China and India are two extremely important, but very different markets for L’Oréal, according to its chief digital and marketing officer Asmita Dubey.

The French beauty giant recently celebrated 25 years in China and Dubey told the audience that the country continues to see a rise of the middle class due to urbanization and with that, an increase in disposable income.

“Consumers are looking for better quality products. There’s a premiumization of the market happening in China,” said Dubey, who spent several years working for L’Oréal in China. “For us, it works because we work in categories like skin care or premium hair care and makeup and hair coloration. Beauty is about desire, it’s not just about utility.”

While she noted that the cosmetics market there was hit hard by COVID-19 and the subsequent lockdowns across the country, it is beginning to recover.

As for shopping trends, Chinese consumers are becoming increasingly more sophisticated, and are heavily influenced by social media such as Douyin and Xiaohongshu (Little Red Book).

“The Chinese digital landscape continues to evolve very rapidly. That’s because consumers adopt these technologies very fast. Last year we already saw live shopping and social interactions grow. This year it is becoming even more about shared experiences,” Dubey said, noting that around 65 percent of shopping takes place online, while more than 1 billion people are online in China, equal to one fifth of the global digital population.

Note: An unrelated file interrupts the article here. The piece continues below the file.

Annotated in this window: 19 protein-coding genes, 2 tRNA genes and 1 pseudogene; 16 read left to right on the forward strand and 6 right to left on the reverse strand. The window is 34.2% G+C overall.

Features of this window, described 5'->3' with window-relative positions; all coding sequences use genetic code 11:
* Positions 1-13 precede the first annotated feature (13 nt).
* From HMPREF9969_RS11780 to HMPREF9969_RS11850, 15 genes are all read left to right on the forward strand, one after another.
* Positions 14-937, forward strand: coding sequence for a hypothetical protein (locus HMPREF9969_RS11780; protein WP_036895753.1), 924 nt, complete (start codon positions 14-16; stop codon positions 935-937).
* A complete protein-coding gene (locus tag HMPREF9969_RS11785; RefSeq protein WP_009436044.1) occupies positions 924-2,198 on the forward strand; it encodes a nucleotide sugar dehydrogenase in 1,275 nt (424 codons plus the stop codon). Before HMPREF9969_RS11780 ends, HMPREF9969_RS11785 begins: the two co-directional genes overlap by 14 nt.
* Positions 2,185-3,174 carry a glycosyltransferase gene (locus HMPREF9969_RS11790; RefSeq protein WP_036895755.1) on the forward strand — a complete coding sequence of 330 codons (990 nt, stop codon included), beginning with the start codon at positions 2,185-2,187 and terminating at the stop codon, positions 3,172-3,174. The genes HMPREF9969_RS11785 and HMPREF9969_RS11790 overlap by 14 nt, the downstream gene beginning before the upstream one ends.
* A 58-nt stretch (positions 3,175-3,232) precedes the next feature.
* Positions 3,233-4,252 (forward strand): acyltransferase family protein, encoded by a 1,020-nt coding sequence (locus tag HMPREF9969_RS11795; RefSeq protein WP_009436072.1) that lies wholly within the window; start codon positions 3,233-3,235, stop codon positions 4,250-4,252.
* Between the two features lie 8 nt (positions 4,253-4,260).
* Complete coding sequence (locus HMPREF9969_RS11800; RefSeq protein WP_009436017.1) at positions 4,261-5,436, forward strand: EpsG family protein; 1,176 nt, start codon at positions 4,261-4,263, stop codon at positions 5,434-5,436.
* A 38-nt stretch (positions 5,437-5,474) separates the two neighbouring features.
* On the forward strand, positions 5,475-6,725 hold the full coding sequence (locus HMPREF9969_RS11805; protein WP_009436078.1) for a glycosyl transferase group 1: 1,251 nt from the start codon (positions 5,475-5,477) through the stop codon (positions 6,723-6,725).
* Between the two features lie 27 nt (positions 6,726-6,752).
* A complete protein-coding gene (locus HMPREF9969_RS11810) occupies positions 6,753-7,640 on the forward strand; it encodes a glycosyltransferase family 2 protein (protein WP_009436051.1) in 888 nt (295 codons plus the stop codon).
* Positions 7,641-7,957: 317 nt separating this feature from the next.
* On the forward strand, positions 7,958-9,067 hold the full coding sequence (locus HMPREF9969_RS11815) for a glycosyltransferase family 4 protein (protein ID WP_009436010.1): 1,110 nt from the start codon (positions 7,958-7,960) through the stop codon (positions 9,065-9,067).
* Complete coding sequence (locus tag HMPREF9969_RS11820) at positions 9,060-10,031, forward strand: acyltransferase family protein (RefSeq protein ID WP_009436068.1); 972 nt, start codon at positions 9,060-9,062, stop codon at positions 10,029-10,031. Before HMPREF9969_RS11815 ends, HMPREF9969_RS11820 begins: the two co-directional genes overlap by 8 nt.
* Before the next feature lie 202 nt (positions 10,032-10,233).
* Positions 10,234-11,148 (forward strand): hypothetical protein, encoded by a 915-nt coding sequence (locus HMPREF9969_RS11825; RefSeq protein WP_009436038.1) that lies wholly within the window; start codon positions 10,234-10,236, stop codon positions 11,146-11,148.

As part of its business in China, it just announced a three-year partnership with Alibaba Group to promote a circular economy in China’s beauty industry.

“It’s about getting more environmentally friendly products, logistics, and educating consumers because consumers are becoming increasingly environmentally friendly,” she said.

India, meanwhile, is where Dubey believes a lot of L’Oréal’s new consumers will come from between now and 2030.

“Our approach there is to drive innovation and distribution for our mass beauty products for brands like Garnier, L’Oréal Paris and Maybelline,” she said. “There’s a role across divisions for luxury as well, but given diverse ethnicities, the growing middle class population of India, we believe that a lot of growth is going to come from mass beauty.”

Dubey concluded that while China remains its second largest beauty market in the world and L’Oréal is a beauty leader there, it is very ambitious about India.

“It was in a very ripe position for expansion for years. The last two years what we see is very positive in terms of the sophistication of the consumer, the changes in channel because of e-commerce — all that with a super digitally powered ecosystem,” said Dubey. “That’s also the case in China, but what is happening in India today is very optimistic and with that we are very optimistic about it.”

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